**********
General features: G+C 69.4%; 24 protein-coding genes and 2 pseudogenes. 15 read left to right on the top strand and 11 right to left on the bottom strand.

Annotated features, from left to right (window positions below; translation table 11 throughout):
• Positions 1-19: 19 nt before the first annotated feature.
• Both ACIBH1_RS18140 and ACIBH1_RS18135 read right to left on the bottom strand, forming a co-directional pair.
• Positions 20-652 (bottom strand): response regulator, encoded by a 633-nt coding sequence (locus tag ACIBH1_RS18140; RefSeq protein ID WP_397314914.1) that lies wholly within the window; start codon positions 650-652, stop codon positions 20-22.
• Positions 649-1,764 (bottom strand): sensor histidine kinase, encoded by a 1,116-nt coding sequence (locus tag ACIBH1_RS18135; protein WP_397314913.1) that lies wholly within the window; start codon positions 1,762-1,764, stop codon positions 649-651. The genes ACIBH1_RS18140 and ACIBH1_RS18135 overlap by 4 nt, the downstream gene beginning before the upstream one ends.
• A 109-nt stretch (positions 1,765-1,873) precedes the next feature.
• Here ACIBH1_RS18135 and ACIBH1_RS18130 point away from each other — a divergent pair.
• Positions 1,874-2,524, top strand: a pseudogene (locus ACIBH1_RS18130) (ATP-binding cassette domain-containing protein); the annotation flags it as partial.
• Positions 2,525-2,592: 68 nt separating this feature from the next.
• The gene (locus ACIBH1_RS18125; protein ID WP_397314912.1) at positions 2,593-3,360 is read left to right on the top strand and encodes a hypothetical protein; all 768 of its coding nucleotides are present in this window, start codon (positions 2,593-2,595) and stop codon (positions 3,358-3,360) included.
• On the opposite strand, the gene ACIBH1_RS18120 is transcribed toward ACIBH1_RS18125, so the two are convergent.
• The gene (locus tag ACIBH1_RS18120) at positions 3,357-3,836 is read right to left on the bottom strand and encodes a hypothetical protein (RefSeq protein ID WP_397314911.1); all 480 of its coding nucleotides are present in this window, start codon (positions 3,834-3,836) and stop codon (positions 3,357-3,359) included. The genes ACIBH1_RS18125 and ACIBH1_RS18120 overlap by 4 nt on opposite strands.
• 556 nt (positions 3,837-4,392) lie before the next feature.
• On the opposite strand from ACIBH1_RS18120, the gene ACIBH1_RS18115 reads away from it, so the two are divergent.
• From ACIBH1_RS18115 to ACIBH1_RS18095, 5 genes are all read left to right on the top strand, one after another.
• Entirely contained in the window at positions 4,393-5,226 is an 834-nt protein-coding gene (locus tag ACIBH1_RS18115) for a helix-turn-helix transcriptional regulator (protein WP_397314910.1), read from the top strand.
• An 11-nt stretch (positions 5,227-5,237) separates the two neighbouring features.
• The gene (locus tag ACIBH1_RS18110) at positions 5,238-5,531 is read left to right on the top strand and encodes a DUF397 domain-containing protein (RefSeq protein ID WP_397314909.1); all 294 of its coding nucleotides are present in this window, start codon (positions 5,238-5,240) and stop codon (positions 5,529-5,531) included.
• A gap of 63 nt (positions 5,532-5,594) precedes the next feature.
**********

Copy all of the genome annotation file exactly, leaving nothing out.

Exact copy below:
General features: G+C 69.4%; 24 protein-coding genes and 2 pseudogenes. 15 read left to right on the top strand and 11 right to left on the bottom strand.

Annotated features, from left to right (window positions below; translation table 11 throughout):
• Positions 1-19: 19 nt before the first annotated feature.
• Both ACIBH1_RS18140 and ACIBH1_RS18135 read right to left on the bottom strand, forming a co-directional pair.
• Positions 20-652 (bottom strand): response regulator, encoded by a 633-nt coding sequence (locus tag ACIBH1_RS18140; RefSeq protein ID WP_397314914.1) that lies wholly within the window; start codon positions 650-652, stop codon positions 20-22.
• Positions 649-1,764 (bottom strand): sensor histidine kinase, encoded by a 1,116-nt coding sequence (locus tag ACIBH1_RS18135; protein WP_397314913.1) that lies wholly within the window; start codon positions 1,762-1,764, stop codon positions 649-651. The genes ACIBH1_RS18140 and ACIBH1_RS18135 overlap by 4 nt, the downstream gene beginning before the upstream one ends.
• A 109-nt stretch (positions 1,765-1,873) precedes the next feature.
• Here ACIBH1_RS18135 and ACIBH1_RS18130 point away from each other — a divergent pair.
• Positions 1,874-2,524, top strand: a pseudogene (locus ACIBH1_RS18130) (ATP-binding cassette domain-containing protein); the annotation flags it as partial.
• Positions 2,525-2,592: 68 nt separating this feature from the next.
• The gene (locus ACIBH1_RS18125; protein ID WP_397314912.1) at positions 2,593-3,360 is read left to right on the top strand and encodes a hypothetical protein; all 768 of its coding nucleotides are present in this window, start codon (positions 2,593-2,595) and stop codon (positions 3,358-3,360) included.
• On the opposite strand, the gene ACIBH1_RS18120 is transcribed toward ACIBH1_RS18125, so the two are convergent.
• The gene (locus tag ACIBH1_RS18120) at positions 3,357-3,836 is read right to left on the bottom strand and encodes a hypothetical protein (RefSeq protein ID WP_397314911.1); all 480 of its coding nucleotides are present in this window, start codon (positions 3,834-3,836) and stop codon (positions 3,357-3,359) included. The genes ACIBH1_RS18125 and ACIBH1_RS18120 overlap by 4 nt on opposite strands.
• 556 nt (positions 3,837-4,392) lie before the next feature.
• On the opposite strand from ACIBH1_RS18120, the gene ACIBH1_RS18115 reads away from it, so the two are divergent.
• From ACIBH1_RS18115 to ACIBH1_RS18095, 5 genes are all read left to right on the top strand, one after another.
• Entirely contained in the window at positions 4,393-5,226 is an 834-nt protein-coding gene (locus tag ACIBH1_RS18115) for a helix-turn-helix transcriptional regulator (protein WP_397314910.1), read from the top strand.
• An 11-nt stretch (positions 5,227-5,237) separates the two neighbouring features.
• The gene (locus tag ACIBH1_RS18110) at positions 5,238-5,531 is read left to right on the top strand and encodes a DUF397 domain-containing protein (RefSeq protein ID WP_397314909.1); all 294 of its coding nucleotides are present in this window, start codon (positions 5,238-5,240) and stop codon (positions 5,529-5,531) included.
• A gap of 63 nt (positions 5,532-5,594) precedes the next feature.